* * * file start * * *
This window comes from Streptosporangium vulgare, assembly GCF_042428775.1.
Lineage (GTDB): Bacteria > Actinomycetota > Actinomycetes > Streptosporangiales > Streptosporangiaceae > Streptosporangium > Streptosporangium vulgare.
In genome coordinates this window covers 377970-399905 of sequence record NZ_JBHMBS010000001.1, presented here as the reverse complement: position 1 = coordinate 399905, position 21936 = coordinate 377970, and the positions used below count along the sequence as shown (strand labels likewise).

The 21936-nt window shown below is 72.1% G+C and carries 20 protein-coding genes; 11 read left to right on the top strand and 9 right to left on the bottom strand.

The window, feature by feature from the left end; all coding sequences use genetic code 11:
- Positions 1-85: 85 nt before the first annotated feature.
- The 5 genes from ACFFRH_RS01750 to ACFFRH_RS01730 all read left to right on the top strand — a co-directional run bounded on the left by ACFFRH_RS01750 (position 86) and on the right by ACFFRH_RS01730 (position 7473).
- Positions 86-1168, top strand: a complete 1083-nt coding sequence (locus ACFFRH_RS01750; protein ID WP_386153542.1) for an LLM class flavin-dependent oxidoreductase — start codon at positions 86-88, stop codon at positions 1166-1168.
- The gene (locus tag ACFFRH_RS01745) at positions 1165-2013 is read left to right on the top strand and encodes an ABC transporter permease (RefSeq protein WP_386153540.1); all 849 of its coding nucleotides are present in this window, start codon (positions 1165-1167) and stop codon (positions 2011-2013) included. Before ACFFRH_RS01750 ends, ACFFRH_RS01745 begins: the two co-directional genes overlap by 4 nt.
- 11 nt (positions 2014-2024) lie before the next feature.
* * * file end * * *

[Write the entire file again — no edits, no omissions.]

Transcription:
This window comes from Streptosporangium vulgare, assembly GCF_042428775.1.
Lineage (GTDB): Bacteria > Actinomycetota > Actinomycetes > Streptosporangiales > Streptosporangiaceae > Streptosporangium > Streptosporangium vulgare.
In genome coordinates this window covers 377970-399905 of sequence record NZ_JBHMBS010000001.1, presented here as the reverse complement: position 1 = coordinate 399905, position 21936 = coordinate 377970, and the positions used below count along the sequence as shown (strand labels likewise).

The 21936-nt window shown below is 72.1% G+C and carries 20 protein-coding genes; 11 read left to right on the top strand and 9 right to left on the bottom strand.

The window, feature by feature from the left end; all coding sequences use genetic code 11:
- Positions 1-85: 85 nt before the first annotated feature.
- The 5 genes from ACFFRH_RS01750 to ACFFRH_RS01730 all read left to right on the top strand — a co-directional run bounded on the left by ACFFRH_RS01750 (position 86) and on the right by ACFFRH_RS01730 (position 7473).
- Positions 86-1168, top strand: a complete 1083-nt coding sequence (locus ACFFRH_RS01750; protein ID WP_386153542.1) for an LLM class flavin-dependent oxidoreductase — start codon at positions 86-88, stop codon at positions 1166-1168.
- The gene (locus tag ACFFRH_RS01745) at positions 1165-2013 is read left to right on the top strand and encodes an ABC transporter permease (RefSeq protein WP_386153540.1); all 849 of its coding nucleotides are present in this window, start codon (positions 1165-1167) and stop codon (positions 2011-2013) included. Before ACFFRH_RS01750 ends, ACFFRH_RS01745 begins: the two co-directional genes overlap by 4 nt.
- 11 nt (positions 2014-2024) lie before the next feature.